I would say: “Wait, what doll? I don’t know about this!” So it was engaging with honesty and curiosity. We were able to be in person, and so they were showing me pictures. I also brought some of my stuff, and so it felt like: “oh, we’re just getting together to talk about Barbie.” I wanted to avoid the impression that: “I’m here to ask you very specific questions that there’s a right or wrong answer to, because I didn’t want anyone to feel like that.”

Julia Perillo: Right.

Emily Aguiló-Pérez: Even when we would talk about race and body image, I know there were some conversations when we were like, “Oh my gosh, growing up, I don’t think I paid attention to this specifically.” Or someone would say: “I knew that I wanted dolls that had dark hair, but I wasn’t necessarily thinking about it with that lens, but now, as an adult, clearly I was tired of dolls always being blonde with blue eyes whereas some of the girls were explicitly naming it. They would say: “Why is it? Why is it that Barbie is only white and blonde?” So they were much more articulate or aware of that issue than my generation or generations before. We might have noticed it but not necessarily analyzed it.

Julia Perillo: That makes sense. I think also when I see little kids today, I feel so old. I’m 22, so I’m not that old, but I definitely knew I wanted a brown hair, brown eyed Barbie. But I am never said: “it should look like my mom, or it should look like me.” I thought a Barbie who looks a little bit like me was good enough. My mom always says to me that I didn’t love dolls that much, now I am re-thinking that. So I want to turn to my next question: what were some of the most helpful theoretical tools in linguistic anthropology for you in framing these conversations?

Emily Aguiló-Pérez: Some of what inspired me was the approach to methodology, but also how I use memory work not only as a methodology but also as a way to interpret, or analyze. Except with the three girls I spoke to that were little girls at the time of the interview, everyone else was working through memories of their own childhood, and talking as adults. But mostly, when it was about their experiences of playing, it was our childhoods, which were a long time ago. I had think about what happens when we are talking about memories. It’s not necessarily about how accurate the memories are. I think there was an example of my approach in the book when I was talking with my sisters, and my aunt and my mom –we were reminding each other of things. I focused on the meaning of those memories and how they came up. So that was a very important part, because it wasn’t just part of the methodology, but also definitely part of the analysis. A lot of Girlhood Studies scholars like Angela McCoy, Katherine Driscoll, and Miriam Forman Brunell had all worked with Barbie in some way. I wanted to include some of the scholars that were women of color, because a lot of the conversations about Barbie and Girlhood Studies has been very white, predominantly white. So I had Andrew Scull as one of my very crucial sources, and then I included a little bit of Childhood Studies and Play Theory as well. When I was doing the research as a grad student, at first I wondered: am I combining too many things? But the kind of study that I wanted to do needed to have all those different perspectives. I tried to draw from different fields, and different areas, not only Barbie studies, but also girls studies, child studies, memory, women’s studies, and all that together.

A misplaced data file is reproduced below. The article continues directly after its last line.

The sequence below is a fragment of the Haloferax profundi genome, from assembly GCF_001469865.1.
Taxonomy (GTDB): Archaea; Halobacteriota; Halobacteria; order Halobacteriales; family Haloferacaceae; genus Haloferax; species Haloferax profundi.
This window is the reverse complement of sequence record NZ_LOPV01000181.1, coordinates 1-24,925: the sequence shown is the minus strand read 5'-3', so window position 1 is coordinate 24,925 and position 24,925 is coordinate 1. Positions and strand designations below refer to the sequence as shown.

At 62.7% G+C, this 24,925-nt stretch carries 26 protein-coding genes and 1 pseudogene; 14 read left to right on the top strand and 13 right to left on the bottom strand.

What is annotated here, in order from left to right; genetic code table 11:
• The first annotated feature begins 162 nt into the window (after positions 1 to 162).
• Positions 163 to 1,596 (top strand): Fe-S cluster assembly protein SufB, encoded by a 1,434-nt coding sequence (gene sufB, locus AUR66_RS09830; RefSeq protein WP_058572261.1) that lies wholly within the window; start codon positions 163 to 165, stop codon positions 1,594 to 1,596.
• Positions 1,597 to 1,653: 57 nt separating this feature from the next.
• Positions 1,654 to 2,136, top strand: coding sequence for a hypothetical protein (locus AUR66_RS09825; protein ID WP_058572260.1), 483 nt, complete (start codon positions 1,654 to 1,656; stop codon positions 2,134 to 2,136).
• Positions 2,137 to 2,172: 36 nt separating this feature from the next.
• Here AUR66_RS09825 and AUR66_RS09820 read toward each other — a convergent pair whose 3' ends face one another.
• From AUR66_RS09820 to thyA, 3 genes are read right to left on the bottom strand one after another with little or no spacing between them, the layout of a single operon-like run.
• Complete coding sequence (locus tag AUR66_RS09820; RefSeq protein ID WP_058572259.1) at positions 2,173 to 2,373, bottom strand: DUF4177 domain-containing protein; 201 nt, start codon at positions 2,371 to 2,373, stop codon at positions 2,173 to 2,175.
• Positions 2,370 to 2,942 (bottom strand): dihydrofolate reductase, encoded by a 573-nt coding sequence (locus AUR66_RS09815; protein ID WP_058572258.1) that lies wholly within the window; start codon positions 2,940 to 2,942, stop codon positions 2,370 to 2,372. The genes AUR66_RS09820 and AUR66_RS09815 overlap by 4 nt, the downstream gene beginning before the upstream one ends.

I also had Latino studies to draw from, too, because I relied on Gloria Anzaldúa, and I had some Puerto Rican women’s memoirs. When I was thinking of memories and childhoods, I included their work, as well. For me, it was so important.

With a book or a dissertation, you can’t do everything that you want to do. A lot of times when you’re working with participants especially, it really depends on how many you can get. For me what I wish I could have done or I hope that I can do in the future is to have more voices of girls who are talking about how they currently play. I mainly talked to former girls. I did appreciate the fact that I ended up with an intergenerational study, but I would really love to learn more about what girls right now like! How do they interact with Barbie? Because also, I want to hear their perspectives, which is not they’re not always highlighted, but also because what I learned with the few that I talked to was that they knew a lot about Barbie, but that also Barbie wasn’t necessarily as big for them, as it was for, say, my generation, or even the generation before.

Julia Perillo: What are your best hopes for the book? What’s your craziest dream? Let’s say a 15 year old Puerto Rican girl reads the book, what do you hope she gets from it?

Emily Aguiló-Pérez: This is a good question, because, sadly, the way that academic publishing works, sometimes this book is an expensive book if you want the hard copy. These books are mostly marketed to libraries. My hope is that it can be more accessible. I want anyone who reads it, whether it’s an academic, or a girl, to think that it isn’t wrong or right to play with dolls. It’s a very complicated doll, even with some of the people in the States who loved the doll but also hated the doll.